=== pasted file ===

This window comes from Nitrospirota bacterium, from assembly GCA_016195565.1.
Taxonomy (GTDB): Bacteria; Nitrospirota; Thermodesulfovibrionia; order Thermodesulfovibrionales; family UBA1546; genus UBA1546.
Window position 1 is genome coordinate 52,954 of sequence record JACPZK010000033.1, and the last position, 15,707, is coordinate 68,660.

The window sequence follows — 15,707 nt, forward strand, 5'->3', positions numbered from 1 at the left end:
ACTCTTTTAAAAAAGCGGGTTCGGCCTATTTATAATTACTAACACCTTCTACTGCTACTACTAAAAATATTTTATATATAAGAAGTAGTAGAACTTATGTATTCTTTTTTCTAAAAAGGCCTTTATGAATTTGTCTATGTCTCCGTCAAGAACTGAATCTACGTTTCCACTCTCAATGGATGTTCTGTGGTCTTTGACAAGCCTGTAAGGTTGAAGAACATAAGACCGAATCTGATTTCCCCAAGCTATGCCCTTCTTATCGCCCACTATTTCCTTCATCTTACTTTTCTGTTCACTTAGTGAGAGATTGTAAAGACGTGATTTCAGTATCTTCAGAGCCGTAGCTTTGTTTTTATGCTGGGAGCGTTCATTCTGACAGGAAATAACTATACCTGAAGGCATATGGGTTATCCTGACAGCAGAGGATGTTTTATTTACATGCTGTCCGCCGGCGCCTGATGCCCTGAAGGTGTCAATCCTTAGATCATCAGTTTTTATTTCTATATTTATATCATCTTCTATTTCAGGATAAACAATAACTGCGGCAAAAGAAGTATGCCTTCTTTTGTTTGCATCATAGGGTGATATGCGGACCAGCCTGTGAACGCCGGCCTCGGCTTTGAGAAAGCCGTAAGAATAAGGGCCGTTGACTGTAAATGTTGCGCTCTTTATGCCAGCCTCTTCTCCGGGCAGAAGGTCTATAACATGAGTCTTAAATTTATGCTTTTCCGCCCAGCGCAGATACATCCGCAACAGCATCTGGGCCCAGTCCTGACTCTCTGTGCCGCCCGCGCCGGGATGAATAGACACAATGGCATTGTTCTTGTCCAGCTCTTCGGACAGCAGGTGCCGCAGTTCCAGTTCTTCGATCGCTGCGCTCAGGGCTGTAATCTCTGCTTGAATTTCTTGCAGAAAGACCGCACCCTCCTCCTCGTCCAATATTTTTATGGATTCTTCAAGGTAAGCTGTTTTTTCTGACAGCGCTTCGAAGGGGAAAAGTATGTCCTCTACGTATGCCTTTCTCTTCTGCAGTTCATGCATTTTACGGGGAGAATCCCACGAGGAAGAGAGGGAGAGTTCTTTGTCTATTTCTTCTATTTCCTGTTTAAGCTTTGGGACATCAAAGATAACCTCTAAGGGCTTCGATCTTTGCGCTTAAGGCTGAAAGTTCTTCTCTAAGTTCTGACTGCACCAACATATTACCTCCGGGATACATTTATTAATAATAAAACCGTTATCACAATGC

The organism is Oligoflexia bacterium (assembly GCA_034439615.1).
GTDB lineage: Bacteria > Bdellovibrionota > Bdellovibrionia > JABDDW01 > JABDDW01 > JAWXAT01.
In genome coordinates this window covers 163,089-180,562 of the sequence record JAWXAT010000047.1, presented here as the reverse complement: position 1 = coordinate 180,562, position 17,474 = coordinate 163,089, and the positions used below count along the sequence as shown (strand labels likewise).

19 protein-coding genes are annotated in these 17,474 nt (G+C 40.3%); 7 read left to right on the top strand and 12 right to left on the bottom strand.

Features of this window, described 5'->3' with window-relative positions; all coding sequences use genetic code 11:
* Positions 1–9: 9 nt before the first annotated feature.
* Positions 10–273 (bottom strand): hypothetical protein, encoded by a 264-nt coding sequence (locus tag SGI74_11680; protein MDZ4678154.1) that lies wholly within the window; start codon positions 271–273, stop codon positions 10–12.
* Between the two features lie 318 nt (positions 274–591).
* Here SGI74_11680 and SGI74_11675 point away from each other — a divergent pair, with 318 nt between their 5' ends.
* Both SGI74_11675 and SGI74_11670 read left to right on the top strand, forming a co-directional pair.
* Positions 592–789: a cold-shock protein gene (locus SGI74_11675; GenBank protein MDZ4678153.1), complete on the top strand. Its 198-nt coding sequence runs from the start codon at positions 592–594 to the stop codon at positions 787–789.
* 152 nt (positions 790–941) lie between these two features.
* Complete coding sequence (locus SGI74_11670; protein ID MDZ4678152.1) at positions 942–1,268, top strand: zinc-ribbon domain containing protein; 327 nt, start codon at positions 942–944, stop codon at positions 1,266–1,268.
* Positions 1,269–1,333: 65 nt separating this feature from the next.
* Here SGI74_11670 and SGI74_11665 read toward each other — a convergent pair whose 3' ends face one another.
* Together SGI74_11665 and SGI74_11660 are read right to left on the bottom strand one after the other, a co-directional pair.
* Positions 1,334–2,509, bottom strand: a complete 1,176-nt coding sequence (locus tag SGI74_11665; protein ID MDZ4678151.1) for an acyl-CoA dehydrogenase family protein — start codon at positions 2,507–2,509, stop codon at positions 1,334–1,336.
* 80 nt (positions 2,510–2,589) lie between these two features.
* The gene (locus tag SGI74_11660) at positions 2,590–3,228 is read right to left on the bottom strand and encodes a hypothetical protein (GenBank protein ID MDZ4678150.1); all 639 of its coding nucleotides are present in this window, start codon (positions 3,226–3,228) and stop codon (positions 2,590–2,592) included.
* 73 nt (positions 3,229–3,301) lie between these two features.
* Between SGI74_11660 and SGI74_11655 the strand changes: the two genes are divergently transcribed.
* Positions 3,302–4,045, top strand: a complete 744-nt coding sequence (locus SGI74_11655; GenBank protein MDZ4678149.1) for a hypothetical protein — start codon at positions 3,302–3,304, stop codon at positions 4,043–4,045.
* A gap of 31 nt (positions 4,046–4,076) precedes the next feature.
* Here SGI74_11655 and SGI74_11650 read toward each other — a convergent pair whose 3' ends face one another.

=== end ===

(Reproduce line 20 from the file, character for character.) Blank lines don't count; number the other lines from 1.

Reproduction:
* Here SGI74_11670 and SGI74_11665 read toward each other — a convergent pair whose 3' ends face one another.